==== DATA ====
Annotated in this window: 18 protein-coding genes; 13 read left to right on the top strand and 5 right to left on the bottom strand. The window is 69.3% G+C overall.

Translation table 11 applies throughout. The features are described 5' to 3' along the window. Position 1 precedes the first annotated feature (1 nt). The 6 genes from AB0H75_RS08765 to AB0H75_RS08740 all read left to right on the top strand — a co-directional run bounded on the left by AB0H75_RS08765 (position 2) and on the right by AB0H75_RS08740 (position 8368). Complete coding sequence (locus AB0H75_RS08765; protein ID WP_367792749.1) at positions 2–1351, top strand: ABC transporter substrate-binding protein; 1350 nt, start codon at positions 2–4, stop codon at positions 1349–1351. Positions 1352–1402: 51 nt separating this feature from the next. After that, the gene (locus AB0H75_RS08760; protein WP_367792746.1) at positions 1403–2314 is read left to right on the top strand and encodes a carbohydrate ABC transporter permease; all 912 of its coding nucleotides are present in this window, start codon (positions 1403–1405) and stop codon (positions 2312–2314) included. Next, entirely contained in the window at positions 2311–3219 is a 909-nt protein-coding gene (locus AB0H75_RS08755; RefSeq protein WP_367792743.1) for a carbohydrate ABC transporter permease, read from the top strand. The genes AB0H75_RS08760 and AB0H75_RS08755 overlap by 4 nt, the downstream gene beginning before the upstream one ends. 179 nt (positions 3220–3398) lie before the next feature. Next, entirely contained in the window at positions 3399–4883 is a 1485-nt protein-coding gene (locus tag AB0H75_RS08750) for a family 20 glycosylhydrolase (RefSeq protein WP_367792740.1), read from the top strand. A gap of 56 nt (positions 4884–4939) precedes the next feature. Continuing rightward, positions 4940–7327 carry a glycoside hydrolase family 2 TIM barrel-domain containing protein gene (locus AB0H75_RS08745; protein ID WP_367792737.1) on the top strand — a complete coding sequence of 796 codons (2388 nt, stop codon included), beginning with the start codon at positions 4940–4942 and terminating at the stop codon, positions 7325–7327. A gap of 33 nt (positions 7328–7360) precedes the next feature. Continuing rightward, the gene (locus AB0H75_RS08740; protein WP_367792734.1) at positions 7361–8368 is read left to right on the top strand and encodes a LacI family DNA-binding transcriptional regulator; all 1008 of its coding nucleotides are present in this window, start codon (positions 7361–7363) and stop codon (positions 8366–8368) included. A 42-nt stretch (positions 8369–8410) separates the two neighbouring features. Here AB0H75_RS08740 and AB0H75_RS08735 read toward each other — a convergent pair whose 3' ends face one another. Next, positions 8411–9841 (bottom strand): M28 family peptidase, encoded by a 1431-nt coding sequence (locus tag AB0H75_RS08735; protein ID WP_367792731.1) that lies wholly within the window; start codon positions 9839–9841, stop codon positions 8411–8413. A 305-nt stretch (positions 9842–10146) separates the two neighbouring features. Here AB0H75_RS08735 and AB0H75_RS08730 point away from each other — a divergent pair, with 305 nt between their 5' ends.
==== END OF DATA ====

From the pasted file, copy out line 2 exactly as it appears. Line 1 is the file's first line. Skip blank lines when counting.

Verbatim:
Translation table 11 applies throughout. The features are described 5' to 3' along the window. Position 1 precedes the first annotated feature (1 nt). The 6 genes from AB0H75_RS08765 to AB0H75_RS08740 all read left to right on the top strand — a co-directional run bounded on the left by AB0H75_RS08765 (position 2) and on the right by AB0H75_RS08740 (position 8368). Complete coding sequence (locus AB0H75_RS08765; protein ID WP_367792749.1) at positions 2–1351, top strand: ABC transporter substrate-binding protein; 1350 nt, start codon at positions 2–4, stop codon at positions 1349–1351. Positions 1352–1402: 51 nt separating this feature from the next. After that, the gene (locus AB0H75_RS08760; protein WP_367792746.1) at positions 1403–2314 is read left to right on the top strand and encodes a carbohydrate ABC transporter permease; all 912 of its coding nucleotides are present in this window, start codon (positions 1403–1405) and stop codon (positions 2312–2314) included. Next, entirely contained in the window at positions 2311–3219 is a 909-nt protein-coding gene (locus AB0H75_RS08755; RefSeq protein WP_367792743.1) for a carbohydrate ABC transporter permease, read from the top strand. The genes AB0H75_RS08760 and AB0H75_RS08755 overlap by 4 nt, the downstream gene beginning before the upstream one ends. 179 nt (positions 3220–3398) lie before the next feature. Next, entirely contained in the window at positions 3399–4883 is a 1485-nt protein-coding gene (locus tag AB0H75_RS08750) for a family 20 glycosylhydrolase (RefSeq protein WP_367792740.1), read from the top strand. A gap of 56 nt (positions 4884–4939) precedes the next feature. Continuing rightward, positions 4940–7327 carry a glycoside hydrolase family 2 TIM barrel-domain containing protein gene (locus AB0H75_RS08745; protein ID WP_367792737.1) on the top strand — a complete coding sequence of 796 codons (2388 nt, stop codon included), beginning with the start codon at positions 4940–4942 and terminating at the stop codon, positions 7325–7327. A gap of 33 nt (positions 7328–7360) precedes the next feature. Continuing rightward, the gene (locus AB0H75_RS08740; protein WP_367792734.1) at positions 7361–8368 is read left to right on the top strand and encodes a LacI family DNA-binding transcriptional regulator; all 1008 of its coding nucleotides are present in this window, start codon (positions 7361–7363) and stop codon (positions 8366–8368) included. A 42-nt stretch (positions 8369–8410) separates the two neighbouring features. Here AB0H75_RS08740 and AB0H75_RS08735 read toward each other — a convergent pair whose 3' ends face one another. Next, positions 8411–9841 (bottom strand): M28 family peptidase, encoded by a 1431-nt coding sequence (locus tag AB0H75_RS08735; protein ID WP_367792731.1) that lies wholly within the window; start codon positions 9839–9841, stop codon positions 8411–8413. A 305-nt stretch (positions 9842–10146) separates the two neighbouring features. Here AB0H75_RS08735 and AB0H75_RS08730 point away from each other — a divergent pair, with 305 nt between their 5' ends.